In Psalms 22:3 the Greek says: “You [are] en ‘in, by, or with’ [plural] [the] Holies [as predicate adjective requiring the verb ‘are’ to be added], [You singular] actually, presently/ongoingly katoikeo ‘down-from-dwelling-into, inhabiting or settling down as a permanent residence or home in’ the [singular] epainosfitting or apt commendation, praise, or laudation’ [of] Israel.”  This very well could be saying 2 ideas:  The 1st idea:  “You [are] located-in [the] Holies” – that is “The Holy of Holies” special, separate, purified place behind the curtain in the temple, sitting between the cherubim of the ark of the covenant, in Zion as the holy city of Jerusalem, because there are so many references to this – followed by the 2nd idea of: “[You singular] actually, presently/ongoingly katoikeo ‘down-from-dwelling-into, inhabiting or settling down as a permanent residence or home in’ the [singular] epainos ‘fitting or apt commendation, praise, or laudation’ [of/belonging-to] Israel.”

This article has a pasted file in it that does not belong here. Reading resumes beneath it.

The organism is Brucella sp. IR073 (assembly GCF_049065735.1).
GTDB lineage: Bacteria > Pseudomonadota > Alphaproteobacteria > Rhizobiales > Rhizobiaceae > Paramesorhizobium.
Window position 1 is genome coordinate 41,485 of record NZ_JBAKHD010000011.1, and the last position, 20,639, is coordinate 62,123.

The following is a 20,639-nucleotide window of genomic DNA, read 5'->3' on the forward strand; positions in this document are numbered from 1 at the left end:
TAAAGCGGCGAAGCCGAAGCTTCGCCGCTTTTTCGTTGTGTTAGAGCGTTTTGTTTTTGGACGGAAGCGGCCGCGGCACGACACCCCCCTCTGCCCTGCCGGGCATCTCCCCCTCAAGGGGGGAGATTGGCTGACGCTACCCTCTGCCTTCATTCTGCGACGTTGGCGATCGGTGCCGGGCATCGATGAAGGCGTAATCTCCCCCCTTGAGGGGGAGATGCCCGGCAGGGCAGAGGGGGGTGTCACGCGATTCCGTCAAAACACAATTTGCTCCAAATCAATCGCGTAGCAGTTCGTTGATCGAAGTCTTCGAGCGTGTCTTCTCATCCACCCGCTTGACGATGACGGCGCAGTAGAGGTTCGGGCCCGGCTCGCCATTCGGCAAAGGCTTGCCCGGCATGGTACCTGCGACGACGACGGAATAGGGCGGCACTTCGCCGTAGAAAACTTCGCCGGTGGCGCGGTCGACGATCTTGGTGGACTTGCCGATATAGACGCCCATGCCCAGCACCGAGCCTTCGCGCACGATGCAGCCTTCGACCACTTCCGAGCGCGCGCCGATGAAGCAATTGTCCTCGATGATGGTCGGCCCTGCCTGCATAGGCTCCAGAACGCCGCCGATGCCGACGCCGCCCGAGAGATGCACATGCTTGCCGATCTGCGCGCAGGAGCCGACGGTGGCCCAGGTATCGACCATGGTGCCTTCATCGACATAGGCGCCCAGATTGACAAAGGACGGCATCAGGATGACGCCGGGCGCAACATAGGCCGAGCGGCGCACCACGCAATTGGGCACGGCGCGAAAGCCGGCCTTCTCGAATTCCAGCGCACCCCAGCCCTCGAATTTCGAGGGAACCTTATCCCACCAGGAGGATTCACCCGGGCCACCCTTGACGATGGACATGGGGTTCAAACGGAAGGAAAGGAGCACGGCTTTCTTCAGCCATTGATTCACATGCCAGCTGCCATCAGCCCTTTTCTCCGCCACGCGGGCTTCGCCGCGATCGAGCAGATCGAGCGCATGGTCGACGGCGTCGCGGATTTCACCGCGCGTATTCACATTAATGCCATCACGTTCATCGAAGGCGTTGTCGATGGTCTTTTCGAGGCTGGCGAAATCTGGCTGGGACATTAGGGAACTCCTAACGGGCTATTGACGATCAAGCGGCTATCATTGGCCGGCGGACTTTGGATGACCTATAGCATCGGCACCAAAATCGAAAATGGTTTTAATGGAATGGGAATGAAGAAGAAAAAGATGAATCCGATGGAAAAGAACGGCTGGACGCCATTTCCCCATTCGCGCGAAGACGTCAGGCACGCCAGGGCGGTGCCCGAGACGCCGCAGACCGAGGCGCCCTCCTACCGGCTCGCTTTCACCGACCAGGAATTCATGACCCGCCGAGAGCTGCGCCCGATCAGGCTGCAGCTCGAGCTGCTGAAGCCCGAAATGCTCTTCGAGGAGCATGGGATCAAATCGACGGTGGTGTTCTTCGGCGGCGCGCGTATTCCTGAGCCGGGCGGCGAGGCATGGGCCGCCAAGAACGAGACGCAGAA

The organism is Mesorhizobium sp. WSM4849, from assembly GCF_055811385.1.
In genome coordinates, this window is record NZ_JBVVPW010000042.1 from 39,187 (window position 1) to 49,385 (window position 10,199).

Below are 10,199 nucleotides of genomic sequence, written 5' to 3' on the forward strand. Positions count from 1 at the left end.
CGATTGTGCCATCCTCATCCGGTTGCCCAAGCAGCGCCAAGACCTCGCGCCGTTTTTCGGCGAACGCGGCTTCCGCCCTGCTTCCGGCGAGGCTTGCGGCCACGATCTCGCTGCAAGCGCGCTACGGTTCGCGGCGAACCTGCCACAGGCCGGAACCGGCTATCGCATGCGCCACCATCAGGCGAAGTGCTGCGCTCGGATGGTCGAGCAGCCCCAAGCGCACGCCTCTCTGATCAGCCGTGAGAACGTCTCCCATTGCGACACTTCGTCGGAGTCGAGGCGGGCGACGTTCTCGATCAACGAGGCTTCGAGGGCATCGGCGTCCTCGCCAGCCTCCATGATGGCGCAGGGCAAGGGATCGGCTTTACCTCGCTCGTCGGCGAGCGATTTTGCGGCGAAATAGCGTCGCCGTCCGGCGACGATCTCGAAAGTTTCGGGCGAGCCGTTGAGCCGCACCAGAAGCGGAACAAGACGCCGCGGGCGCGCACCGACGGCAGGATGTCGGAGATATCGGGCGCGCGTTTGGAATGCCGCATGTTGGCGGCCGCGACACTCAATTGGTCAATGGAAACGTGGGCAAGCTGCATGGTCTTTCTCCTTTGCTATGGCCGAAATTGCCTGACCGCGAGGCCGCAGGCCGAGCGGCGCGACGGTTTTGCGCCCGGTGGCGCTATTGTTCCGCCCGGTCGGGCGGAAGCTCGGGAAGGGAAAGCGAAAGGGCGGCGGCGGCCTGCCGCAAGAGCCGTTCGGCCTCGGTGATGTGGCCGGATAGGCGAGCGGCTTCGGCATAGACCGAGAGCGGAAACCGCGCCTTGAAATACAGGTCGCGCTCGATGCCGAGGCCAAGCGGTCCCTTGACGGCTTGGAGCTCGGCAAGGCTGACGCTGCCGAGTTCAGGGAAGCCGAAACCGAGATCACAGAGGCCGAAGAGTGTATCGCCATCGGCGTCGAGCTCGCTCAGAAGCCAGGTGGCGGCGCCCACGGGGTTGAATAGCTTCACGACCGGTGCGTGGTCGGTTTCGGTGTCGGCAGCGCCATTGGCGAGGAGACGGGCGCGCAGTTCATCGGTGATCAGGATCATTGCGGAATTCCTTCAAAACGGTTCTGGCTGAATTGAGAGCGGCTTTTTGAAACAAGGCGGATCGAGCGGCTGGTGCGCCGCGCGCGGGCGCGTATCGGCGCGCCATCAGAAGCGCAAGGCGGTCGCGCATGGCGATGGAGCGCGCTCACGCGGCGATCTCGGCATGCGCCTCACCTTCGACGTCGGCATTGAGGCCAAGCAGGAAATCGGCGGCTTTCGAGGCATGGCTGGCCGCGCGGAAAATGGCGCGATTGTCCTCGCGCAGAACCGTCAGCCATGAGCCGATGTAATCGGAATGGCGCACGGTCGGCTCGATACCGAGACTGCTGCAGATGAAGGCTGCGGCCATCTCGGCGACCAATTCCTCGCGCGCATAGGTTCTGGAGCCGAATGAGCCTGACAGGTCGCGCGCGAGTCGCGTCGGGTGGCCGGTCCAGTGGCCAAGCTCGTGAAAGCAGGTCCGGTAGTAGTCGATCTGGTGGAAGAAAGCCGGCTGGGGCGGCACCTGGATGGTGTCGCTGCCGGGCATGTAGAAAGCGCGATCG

Certainly, the temple is “My Father’s oikos inhabited-house/home/resident-dwelling-place, even of a household or family” [John 2:16] and “My oikos house that shall be called an oikos house of prayer” [Matthew 21:13; Mark 11:17; Luke 19:46 citing Isaiah 56:7 where the Hebrew bayith means “a dwelling habitation, even belonging to a household or family”].  The 2nd idea is dependent on the 1st idea:  God comes down from heaven to continually inhabit, settle down, or dwell in His house or temple where Israel gathers as a household/family in prayer with Him only because is sits on this throne between the cherubim of the ark of the covenant in the Holy of Holies, thus God is “located-in [the Holies].  The ‘household’ praises God in His house where He is enthroned in ‘the Holies.’